Sand Mining: Growing Pains of Cross-Border Trade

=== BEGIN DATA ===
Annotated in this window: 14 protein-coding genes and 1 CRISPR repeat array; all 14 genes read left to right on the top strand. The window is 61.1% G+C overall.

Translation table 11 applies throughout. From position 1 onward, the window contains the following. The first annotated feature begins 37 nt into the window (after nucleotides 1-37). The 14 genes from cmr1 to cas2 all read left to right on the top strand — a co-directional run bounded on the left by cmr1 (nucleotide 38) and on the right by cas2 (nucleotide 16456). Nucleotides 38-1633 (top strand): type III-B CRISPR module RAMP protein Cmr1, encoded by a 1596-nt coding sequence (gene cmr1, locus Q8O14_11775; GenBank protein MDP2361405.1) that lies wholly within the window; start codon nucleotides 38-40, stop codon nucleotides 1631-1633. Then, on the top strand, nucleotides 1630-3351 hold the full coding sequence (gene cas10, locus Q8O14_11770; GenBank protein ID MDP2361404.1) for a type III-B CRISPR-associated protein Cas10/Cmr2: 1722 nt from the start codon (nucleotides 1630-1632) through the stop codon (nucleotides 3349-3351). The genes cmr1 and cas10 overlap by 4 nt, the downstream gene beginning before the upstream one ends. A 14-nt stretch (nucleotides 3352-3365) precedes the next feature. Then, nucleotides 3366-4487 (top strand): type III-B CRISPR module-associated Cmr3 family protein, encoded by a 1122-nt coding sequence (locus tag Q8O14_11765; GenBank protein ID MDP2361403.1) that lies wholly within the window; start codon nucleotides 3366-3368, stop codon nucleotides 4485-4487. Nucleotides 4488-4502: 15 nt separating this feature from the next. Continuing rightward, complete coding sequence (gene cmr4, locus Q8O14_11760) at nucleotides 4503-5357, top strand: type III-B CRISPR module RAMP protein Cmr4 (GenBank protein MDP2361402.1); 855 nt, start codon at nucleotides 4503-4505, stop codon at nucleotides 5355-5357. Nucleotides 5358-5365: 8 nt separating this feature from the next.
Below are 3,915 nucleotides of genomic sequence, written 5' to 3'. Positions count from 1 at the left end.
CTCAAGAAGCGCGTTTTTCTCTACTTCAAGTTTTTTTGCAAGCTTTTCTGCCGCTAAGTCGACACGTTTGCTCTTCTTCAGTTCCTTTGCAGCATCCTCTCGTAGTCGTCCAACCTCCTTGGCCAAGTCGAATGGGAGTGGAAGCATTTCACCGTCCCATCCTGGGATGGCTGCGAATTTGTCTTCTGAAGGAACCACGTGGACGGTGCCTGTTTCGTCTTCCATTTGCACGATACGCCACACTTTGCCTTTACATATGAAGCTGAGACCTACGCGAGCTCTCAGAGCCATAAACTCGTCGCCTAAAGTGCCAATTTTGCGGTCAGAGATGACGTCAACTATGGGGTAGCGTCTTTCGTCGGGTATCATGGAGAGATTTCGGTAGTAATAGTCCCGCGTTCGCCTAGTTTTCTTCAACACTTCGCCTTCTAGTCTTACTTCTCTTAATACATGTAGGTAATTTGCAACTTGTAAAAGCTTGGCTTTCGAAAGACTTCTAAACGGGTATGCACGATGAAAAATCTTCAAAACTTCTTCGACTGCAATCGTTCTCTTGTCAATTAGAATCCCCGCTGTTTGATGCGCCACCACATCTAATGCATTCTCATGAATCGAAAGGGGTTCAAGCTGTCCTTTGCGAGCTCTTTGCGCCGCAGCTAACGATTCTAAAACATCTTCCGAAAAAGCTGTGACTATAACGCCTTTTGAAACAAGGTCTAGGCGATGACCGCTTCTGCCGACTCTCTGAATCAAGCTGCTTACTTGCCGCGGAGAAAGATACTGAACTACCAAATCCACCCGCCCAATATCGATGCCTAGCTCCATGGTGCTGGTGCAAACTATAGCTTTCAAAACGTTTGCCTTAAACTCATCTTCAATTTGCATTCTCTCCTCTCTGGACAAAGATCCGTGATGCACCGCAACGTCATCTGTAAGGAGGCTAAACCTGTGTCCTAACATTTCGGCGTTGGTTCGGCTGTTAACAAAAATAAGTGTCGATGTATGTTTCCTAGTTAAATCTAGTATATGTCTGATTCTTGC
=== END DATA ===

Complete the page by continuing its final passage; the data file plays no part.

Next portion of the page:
Two deadly storms, Typhoon Hato in southern China and Hurricane Harvey in Texas, struck the world’s largest economies in the span of one week, leaving billions of dollars of damage and displacing thousands. Such storms destroy beaches, the natural buffers for coastal communities against surging seas. Fast repairs for beaches and infrastructure increase demand for sand, a key ingredient for concrete, roads and energy production. Over two decades sand went from a local product, with transport economically unfeasible beyond 30 miles, to a commodity with global trade, explains Susan Froetschel, managing editor of YaleGlobal Online. Agencies like the US Army Corps of Engineers and China’s State Oceanic Administration oversee activities including dredging to remove hazards and stockpiling sand for infrastructure. Fast-growing economies and a growing middle class in Asia, particularly China, fuel demand for sand even as environmental concerns and permitting requirements limit supplies. Nations and communities that want to restore beaches, or expand territory as is the case in Singapore and China, often eye low-cost sand in nearby nations with ample supplies and fewer regulations. Government agencies caution that sand-mining statistics can be unreliable, and uneven record-keeping in many countries may hide real capacity. – YaleGlobal